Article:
Story last updated at 5/1/2013 - 2:54 pm
Can you believe that Billy the Kid, a name prominent in the history of the West, has a connection with Alaska in Wrangell? It was one of those "six degrees of separation" moments for our late museum director, Dennis Chapman, while he was reading "Billy the Kid: The Endless Ride" by Michael Wallis.
"Was Amanda McFarland anywhere near Arizona?" he asked me. "Yes, she was! Why?" "Listen to this," he said.
Catherine McCarty, Billy the Kid's mother, gave birth to Billy sometime, someplace, with someone as the father. Not a factual historical sentence. His childhood name was William Henry McCarty. The first documentation of Henry, as he was called at that time, starts in Santa Fe, New Mexico. This is the "ah ha moment" concerning the connection with Wrangell.
On March 1, 1873, after eight years of courtship and frequent cohabitation, William Henry Harrison Antrim and Catherine McCarty wed. The bride, according to Wallis, was 44 and the groom 31. The simple marriage ceremony took place in the First Presbyterian Church of Santa Fe. Originally a Baptist mission, it was the first Protestant church in that territory but was eventually abandoned. It stood empty until 1867 when the Presbyterians bought it.
Officiating at the Antrim-McCarty wedding was the Rev. David F. McFarland. According to both church and county records, there were five witnesses to the nuptials. Two witnesses, scrawled in the ledger by Rev. McFarland, were the brothers Henry (the future Billy the Kid) and Josie McCarty. Harvey Edmonds, a local citizen, who frequently acted as a witness for local marriages, also signed the papers. Rev. McFarland's daughter Katie and her mother were in attendance as witnesses. This was Amanda R. McFarland. The future Presbyterian missionary of Wrangell.
Rev. McFarland was forced to retire in ill health before the end of that year, and he and his family moved to Southern California. Upon his recovery in 1875, they accepted positions among the Nez Perce Indians on the Columbia River plateau in what became parts of Washington, Oregon, and Idaho. Hard work and severe climate again affected the reverend's health, and in May 1876, he died.
Amanda, born in Virginia and educated in Stuebenville, Ohio, had a long history of Presbyterian missionary work. After their marriage, she had accompanied the Rev. McFarland to Illinois where they spent 10 years in missions. In 1867, they were sent to Santa Fe, the first Presbyterian missionaries in that territory.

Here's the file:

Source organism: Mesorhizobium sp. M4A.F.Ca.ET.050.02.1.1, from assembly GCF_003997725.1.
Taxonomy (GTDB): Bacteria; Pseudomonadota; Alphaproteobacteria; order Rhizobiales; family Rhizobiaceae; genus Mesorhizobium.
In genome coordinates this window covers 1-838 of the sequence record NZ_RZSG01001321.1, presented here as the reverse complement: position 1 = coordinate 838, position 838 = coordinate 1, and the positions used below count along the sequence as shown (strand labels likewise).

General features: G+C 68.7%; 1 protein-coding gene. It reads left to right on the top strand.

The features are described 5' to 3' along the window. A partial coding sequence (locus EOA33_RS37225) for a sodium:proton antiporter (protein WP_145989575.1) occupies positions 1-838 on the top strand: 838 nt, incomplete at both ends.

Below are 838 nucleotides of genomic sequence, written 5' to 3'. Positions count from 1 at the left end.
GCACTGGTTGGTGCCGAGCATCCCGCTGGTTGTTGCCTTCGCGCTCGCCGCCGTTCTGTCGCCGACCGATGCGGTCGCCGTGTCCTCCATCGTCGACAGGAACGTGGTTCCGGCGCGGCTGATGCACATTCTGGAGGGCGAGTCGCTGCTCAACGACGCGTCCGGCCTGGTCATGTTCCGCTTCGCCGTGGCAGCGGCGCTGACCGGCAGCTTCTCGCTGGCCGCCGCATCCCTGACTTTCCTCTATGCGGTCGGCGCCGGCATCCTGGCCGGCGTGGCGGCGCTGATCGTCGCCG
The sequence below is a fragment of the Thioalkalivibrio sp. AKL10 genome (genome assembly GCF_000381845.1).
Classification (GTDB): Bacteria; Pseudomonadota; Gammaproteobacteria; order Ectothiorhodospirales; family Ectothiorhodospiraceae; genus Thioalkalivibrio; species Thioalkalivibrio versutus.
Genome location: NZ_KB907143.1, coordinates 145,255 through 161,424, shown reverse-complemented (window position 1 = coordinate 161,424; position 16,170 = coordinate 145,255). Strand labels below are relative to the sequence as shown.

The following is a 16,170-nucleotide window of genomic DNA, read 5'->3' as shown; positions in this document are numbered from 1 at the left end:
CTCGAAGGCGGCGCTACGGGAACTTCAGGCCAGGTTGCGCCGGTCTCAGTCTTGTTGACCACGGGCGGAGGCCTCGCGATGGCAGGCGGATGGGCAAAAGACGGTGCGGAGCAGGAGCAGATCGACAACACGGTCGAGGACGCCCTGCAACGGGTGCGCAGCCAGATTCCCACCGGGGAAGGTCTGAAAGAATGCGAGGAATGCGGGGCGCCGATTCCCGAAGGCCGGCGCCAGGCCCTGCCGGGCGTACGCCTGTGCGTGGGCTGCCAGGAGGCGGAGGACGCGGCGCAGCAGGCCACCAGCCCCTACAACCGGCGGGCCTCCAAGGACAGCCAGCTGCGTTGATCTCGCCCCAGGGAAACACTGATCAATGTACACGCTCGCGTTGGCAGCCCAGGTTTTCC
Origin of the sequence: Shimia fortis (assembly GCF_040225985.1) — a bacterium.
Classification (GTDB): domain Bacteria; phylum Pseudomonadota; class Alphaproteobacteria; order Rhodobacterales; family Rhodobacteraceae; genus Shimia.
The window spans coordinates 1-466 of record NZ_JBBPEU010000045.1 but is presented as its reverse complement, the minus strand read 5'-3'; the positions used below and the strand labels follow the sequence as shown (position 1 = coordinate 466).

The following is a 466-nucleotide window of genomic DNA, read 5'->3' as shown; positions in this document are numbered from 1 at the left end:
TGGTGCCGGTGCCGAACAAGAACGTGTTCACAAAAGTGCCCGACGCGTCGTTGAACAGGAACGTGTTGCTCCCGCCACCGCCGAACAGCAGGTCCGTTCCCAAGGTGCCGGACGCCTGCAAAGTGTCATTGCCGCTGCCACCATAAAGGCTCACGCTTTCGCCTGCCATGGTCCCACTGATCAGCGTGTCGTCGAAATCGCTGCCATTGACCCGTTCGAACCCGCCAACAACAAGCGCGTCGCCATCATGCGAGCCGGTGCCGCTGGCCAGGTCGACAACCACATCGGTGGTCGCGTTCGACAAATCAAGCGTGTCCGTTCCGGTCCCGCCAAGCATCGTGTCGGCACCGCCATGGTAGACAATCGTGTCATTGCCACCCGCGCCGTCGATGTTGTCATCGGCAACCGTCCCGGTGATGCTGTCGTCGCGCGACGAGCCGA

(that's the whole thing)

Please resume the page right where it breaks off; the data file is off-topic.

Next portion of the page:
From what I can learn, Amanda was a tough, sturdy woman in the mission fields of the late 1800s. For example, she crossed the plains from the Missouri River to Santa Fe several times in a stagecoach. On one occasion, when she was the only woman aboard during a 12-day trip, Plains Indians pursed the coach for a portion of the way. No wonder years later, she was not intimidated by the Tlingits during several clan disputes in Wrangell.
After her husband's death, Amanda was unable to endure the desolation and loneliness in the Nez Perce country, and moved in January 1877 to Portland, Ore. Here Sheldon Jackson, the man who encouraged the Presbyterian Church to educate and Christianize the Alaska Natives, heard of her desire to return to the missionary field. It didn't take many months before Amanda and her belongings were on a coastal steamship heading up the Inside Passage to Fort Wrangel, as the town was known.
Billy the Kid's mother died in 1874, and Antrim, Billy's stepfather, placed her two sons in foster homes and abandoned them. A year after his mother's death, Billy the Kid began his outlaw lifestyle. That would have been 1875, and Amanda was still in remote Nez Perce country with her husband.
Billy the Kid, also known as William H. Bonney, was shot to death July 14, 1881 in Fort Sumner, New Mexico. At that time,
Amanda had moved to Fort Wrangel. Here she ran a home for Native girls and the Presbyterian mission industrial school. The girls learned to cook, sew, and keep a home.
One wonders if Amanda ever knew that she was one of the witnesses at a Sante Fe wedding where the son of the bride went on to become a famous rustler and gun-fighter.
Newspapers from Seattle reached the growing frontier town, but would the names Billy the Kid or William H. Bonney have meant anything to her? I suspect that the demise of an outlaw in New Mexico did not jog her memory of a time eight years earlier.
Amanda went on to establish another school and girl's home in Howkan on the west coast of Prince of Wales, eventually retiring to her former home in Ohio.
Pat Roppel is the author of numerous books about mining, fishing, and man's use of the land. She lives in Wrangell. She may be reached at firstname.lastname@example.org.